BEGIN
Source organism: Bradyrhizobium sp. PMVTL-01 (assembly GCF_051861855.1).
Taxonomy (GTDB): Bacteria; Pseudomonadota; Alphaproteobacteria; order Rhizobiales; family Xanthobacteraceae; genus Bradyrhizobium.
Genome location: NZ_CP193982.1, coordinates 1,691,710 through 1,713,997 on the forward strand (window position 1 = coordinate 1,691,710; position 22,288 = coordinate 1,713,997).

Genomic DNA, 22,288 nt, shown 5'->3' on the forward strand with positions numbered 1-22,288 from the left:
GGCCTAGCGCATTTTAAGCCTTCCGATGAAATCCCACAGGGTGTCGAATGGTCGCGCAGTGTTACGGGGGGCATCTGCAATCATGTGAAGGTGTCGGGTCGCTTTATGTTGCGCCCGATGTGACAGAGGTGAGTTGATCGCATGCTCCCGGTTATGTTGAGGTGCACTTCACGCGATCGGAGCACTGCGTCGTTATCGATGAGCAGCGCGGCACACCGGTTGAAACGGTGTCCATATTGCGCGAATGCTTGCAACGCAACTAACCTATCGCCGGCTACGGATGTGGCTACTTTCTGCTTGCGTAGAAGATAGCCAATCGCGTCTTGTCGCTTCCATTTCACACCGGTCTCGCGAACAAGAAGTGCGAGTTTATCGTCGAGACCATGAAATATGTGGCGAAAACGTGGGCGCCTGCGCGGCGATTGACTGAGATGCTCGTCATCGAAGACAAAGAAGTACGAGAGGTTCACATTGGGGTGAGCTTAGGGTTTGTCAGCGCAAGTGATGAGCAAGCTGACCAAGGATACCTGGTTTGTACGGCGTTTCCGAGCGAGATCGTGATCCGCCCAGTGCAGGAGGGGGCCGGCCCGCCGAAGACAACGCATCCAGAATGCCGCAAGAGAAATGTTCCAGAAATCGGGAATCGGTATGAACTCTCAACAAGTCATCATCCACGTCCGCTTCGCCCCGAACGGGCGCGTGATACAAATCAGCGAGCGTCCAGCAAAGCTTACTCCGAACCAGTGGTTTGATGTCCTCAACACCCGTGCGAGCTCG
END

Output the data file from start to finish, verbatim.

Source organism: Bradyrhizobium sp. PMVTL-01 (assembly GCF_051861855.1).
Taxonomy (GTDB): Bacteria; Pseudomonadota; Alphaproteobacteria; order Rhizobiales; family Xanthobacteraceae; genus Bradyrhizobium.
Genome location: NZ_CP193982.1, coordinates 1,691,710 through 1,713,997 on the forward strand (window position 1 = coordinate 1,691,710; position 22,288 = coordinate 1,713,997).

Genomic DNA, 22,288 nt, shown 5'->3' on the forward strand with positions numbered 1-22,288 from the left:
GGCCTAGCGCATTTTAAGCCTTCCGATGAAATCCCACAGGGTGTCGAATGGTCGCGCAGTGTTACGGGGGGCATCTGCAATCATGTGAAGGTGTCGGGTCGCTTTATGTTGCGCCCGATGTGACAGAGGTGAGTTGATCGCATGCTCCCGGTTATGTTGAGGTGCACTTCACGCGATCGGAGCACTGCGTCGTTATCGATGAGCAGCGCGGCACACCGGTTGAAACGGTGTCCATATTGCGCGAATGCTTGCAACGCAACTAACCTATCGCCGGCTACGGATGTGGCTACTTTCTGCTTGCGTAGAAGATAGCCAATCGCGTCTTGTCGCTTCCATTTCACACCGGTCTCGCGAACAAGAAGTGCGAGTTTATCGTCGAGACCATGAAATATGTGGCGAAAACGTGGGCGCCTGCGCGGCGATTGACTGAGATGCTCGTCATCGAAGACAAAGAAGTACGAGAGGTTCACATTGGGGTGAGCTTAGGGTTTGTCAGCGCAAGTGATGAGCAAGCTGACCAAGGATACCTGGTTTGTACGGCGTTTCCGAGCGAGATCGTGATCCGCCCAGTGCAGGAGGGGGCCGGCCCGCCGAAGACAACGCATCCAGAATGCCGCAAGAGAAATGTTCCAGAAATCGGGAATCGGTATGAACTCTCAACAAGTCATCATCCACGTCCGCTTCGCCCCGAACGGGCGCGTGATACAAATCAGCGAGCGTCCAGCAAAGCTTACTCCGAACCAGTGGTTTGATGTCCTCAACACCCGTGCGAGCTCG